To study the contributions of various physical and chemical processes to the formation of PM2.5, we employ a simple approach by using the Hybrid Single Particle Lagrangian Integrated Trajectory model (HYSPLIT version 4.7, http://www.arl.noaa.gov/ready/hysplit4.html [Draxler, 2003]) to determine a back trajectory, linking a downwind receptor to upwind source areas and then applying process analysis (PA) to the CMAQ grid cells along the trajectory of the air mass transport path. This can provide quantitative information about the relative importance of each process in changing the PM2.5 concentrations along the trajectory. This enables us to determine the relationship between sources and receptors with respect to PM2.5 formation within the moving air mass. In the CMAQ output, the results of PA provide the hourly time series of vertical advection/diffusion (ZADV/VDIF), horizontal advection/diffusion (HADV/HDIF), dry deposition (DDEP), cloud process (CLD), aerosol process (AERO) and emission (EMIS) at each grid cell. In the CMAQ, aerosol process (AERO) refers to the effects of aerosol module, which includes processes of nucleation, condensation and coagulation, and equilibrium thermodynamics. Note that wet deposition is included in the cloud process and the effects of aerosol gaseous precursors, such as H2SO4 and HNO3, generated by the gas-phase chemistry on the formation of aerosol particles are included in the aerosol process.
 For the back trajectory analysis, the same meteorology applied in the Eta-CMAQ simulation was used to generate input data sets for use in the HYSPLIT back trajectory calculation. By using an ensemble approach to estimate uncertainty in HYSPLIT back trajectory calculation, Draxler  found that the trajectory ensemble approach accounted for about 41% to 47% of the variance in the measurement data although a cumulative distribution of the ensemble probabilities compared favorably with the measurement data. This uncertainty needs be kept in mind when HYSPLIT back trajectories are calculated and used. Figure 9 shows the 24-h backward trajectories ending at 1100 UTC 17 August 2004 at the South Allegheny High School (SAHS) and John sites in Pennsylvania, and ending at 1100 UTC 19 August 2004, at the South Dekalb (SD), McDonough (MD) and Newnan (NN) sites in Georgia. These sites and times were chosen because their PM2.5 concentrations were high (>40 μg m−3) relative to other sites as shown in Figures 9a and 9b. Another reason for these choices is to illustrate two different scenarios in Northeast and Southeast for how the high PM2.5 concentrations were formed. The mean primary emissions of PM2.5 and SO2 over the domain during the period of 6 to 18 August 2004, are shown in Figure 10. Additionally, since during the daytime pollutants are well mixed vertically through the PBL, we examine vertically integrated process tendencies; we choose 2 km as being representative of the mean daytime PBL height for this analysis. Yu et al. [2007a] indicated that average daytime PBL heights during the ICARTT period in the Eta model at Concord, NH, can be ∼2 km. In a study of the summertime atmospheric boundary layer over the eastern United States, Rao et al.  found that the PBL heights can vary from <200 m (nighttime) to ∼2.5 km (the afternoon). Additionally, since efficient long-range transport occurs above the nocturnal PBL, we use a height of 2 km to integrate the process tendencies along the back trajectories. Also, since dispersion is irreversible, the 2 km layer should be maintained for the full duration of the trajectory. Figures 11 and 12 show the accumulated contributions of each process to PM2.5 formation along the 24-h back trajectories at the SAHS and John sites, Pennsylvania, and South Dekalb and Newnan sites, Georgia. Table 5 summarizes the total accumulated contributions of each process to the PM2.5 formation along the 24-h back trajectories (see Figure 9) at the five sites. As can be seen, the dominant processes for PM2.5 formation and sink vary from the site to site.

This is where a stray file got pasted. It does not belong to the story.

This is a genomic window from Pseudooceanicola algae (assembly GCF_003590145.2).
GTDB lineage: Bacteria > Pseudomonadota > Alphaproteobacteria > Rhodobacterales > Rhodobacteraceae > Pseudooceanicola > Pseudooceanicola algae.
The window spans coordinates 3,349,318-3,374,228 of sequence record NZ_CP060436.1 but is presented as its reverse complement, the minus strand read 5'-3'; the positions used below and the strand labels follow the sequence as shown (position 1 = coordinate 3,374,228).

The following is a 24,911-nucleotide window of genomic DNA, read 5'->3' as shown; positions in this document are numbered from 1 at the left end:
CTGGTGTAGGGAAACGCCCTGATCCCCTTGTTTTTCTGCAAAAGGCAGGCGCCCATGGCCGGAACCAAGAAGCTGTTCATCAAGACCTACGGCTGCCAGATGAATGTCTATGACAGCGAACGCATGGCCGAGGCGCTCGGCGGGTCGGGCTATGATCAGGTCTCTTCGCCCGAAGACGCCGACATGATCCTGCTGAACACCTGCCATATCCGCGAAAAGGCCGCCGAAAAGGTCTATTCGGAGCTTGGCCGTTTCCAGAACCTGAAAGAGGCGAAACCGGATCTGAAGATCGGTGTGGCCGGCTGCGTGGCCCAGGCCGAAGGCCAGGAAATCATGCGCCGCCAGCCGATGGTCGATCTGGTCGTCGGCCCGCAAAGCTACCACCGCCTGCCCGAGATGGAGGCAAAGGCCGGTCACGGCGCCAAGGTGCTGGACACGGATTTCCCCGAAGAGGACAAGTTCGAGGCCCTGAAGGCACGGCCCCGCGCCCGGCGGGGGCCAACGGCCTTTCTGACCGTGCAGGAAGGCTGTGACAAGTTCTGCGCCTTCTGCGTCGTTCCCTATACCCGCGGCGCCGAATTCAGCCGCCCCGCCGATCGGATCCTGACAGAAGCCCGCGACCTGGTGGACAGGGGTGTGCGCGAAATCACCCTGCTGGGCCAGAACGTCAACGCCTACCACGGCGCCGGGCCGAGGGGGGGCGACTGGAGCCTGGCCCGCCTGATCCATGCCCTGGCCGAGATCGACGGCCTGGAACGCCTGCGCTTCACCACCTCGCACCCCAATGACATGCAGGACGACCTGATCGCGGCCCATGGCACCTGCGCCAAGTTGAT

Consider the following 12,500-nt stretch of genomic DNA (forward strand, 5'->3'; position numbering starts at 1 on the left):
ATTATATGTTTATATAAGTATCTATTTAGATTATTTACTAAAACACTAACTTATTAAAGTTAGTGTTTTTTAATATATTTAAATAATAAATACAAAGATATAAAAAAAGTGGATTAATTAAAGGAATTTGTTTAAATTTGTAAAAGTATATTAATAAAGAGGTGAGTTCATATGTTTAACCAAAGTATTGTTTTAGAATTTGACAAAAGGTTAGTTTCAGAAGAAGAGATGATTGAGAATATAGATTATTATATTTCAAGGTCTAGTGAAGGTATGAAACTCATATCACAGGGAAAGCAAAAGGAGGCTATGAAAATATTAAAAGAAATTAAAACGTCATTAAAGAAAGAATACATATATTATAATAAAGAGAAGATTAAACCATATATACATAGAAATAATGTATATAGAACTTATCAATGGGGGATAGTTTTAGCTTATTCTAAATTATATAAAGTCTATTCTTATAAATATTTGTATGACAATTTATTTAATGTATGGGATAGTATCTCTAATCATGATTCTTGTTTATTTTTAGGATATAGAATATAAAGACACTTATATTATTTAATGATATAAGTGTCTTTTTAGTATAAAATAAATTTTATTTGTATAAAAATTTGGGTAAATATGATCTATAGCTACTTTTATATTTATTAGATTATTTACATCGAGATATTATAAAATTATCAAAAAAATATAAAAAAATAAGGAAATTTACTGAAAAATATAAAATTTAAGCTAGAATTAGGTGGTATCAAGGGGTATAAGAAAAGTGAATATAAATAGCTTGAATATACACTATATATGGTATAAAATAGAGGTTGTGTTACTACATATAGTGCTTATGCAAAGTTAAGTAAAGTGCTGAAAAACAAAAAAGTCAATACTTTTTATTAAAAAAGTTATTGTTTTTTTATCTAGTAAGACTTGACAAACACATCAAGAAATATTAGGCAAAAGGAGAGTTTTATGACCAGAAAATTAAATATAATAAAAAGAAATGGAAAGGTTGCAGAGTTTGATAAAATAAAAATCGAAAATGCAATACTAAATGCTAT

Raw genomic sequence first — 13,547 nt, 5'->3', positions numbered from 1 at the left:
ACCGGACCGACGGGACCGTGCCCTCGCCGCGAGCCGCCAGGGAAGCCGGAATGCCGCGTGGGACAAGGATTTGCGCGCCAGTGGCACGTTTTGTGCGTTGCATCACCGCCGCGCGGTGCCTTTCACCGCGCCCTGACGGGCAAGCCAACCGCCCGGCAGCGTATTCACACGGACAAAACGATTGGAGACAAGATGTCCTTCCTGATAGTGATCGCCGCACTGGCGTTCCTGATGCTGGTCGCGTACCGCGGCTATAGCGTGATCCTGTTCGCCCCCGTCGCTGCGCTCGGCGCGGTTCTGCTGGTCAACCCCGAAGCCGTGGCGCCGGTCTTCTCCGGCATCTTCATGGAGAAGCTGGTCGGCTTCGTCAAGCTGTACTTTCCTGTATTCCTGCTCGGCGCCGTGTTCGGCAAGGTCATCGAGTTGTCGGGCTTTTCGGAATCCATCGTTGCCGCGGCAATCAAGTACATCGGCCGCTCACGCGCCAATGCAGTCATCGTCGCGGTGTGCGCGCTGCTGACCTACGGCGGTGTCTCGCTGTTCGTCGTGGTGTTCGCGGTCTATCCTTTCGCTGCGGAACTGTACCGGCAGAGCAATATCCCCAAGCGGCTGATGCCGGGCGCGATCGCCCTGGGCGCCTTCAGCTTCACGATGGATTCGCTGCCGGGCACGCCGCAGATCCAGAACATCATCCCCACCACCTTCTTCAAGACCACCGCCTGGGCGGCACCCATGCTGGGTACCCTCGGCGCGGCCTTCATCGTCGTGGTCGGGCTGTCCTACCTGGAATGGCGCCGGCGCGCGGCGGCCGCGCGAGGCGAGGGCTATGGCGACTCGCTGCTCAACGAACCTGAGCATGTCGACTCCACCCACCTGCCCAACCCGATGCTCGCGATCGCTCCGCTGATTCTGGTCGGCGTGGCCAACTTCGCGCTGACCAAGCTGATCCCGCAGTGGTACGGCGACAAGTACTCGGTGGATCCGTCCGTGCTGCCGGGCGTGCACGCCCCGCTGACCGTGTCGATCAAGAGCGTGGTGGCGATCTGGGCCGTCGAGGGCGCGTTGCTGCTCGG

There are noticeable differences for the PM2.5 formation at the Pennsylvania and Georgia sites. For example, horizontal advection (i.e., transport) process contributes to the loss of PM2.5 at most of sites except the SAHS site where it increases PM2.5 significantly (see Figure 11 and Table 5). In most of cases, vertical diffusion and vertical advection processes make small contributions to the loss of PM2.5, and the effects of horizontal diffusion on the PM2.5 formation are negligible as shown in Table 5. Aerosol process is one of major sources for the PM2.5 formation for all sites as expected. Table 5 shows that the total changes in PM2.5 concentration along the 24-h trajectory due to aerosol process are 4.58, 2.90, 3.10, 3.12 and 2.49 μg m−3 for NN, SD, MD, SAHS and John sites, respectively, contributing to 53, 70, 68, 20 and 24% of total sources of the PM2.5 formation, respectively. Emissions are another significant source contributing to PM2.5 burden. The total changes in PM2.5 concentration along the 24-h trajectory due to emissions are 4.04, 1.25, 1.47, 1.21 and 0.71 μg m−3 for NN, SD, MD, SAHS and John sites, respectively, contributing to 47, 30, 32, 8 and 7% of total sources of the PM2.5 formation, respectively. The aerosol process and primary emissions are major sources for the PM2.5 formation at the Georgia locations. On the other hand, it is of interest to note that the integrated process budgets along the trajectories at the Pennsylvania sites in Table 5 indicate large contributions from cloud processing to PM2.5. In contrast, the trajectories reaching the sites in Georgia are characterized by negligible contributions by the cloud process to PM2.5 formation inn this case. The total changes in PM2.5 concentration along the 24-h trajectory due to cloud process are 6.48 and 7.28 μg m−3 for SAHS and John sites of Pennsylvania, respectively, contributing to 42 and 69% of total sources of the PM2.5 formation, respectively. At the SAHS site of Pennsylvania, SO42−, NH4+ and OCM comprise 80, 6 and 4% of PM2.5, respectively, on average, whereas at the NN site of Georgia, they comprise 58, 13 and 13% of PM2.5, respectively (also see Figures 11c and 11d). This suggests relatively large contribution of SO42− from the cloud process to PM2.5 in these air masses reaching the Pennsylvania sites.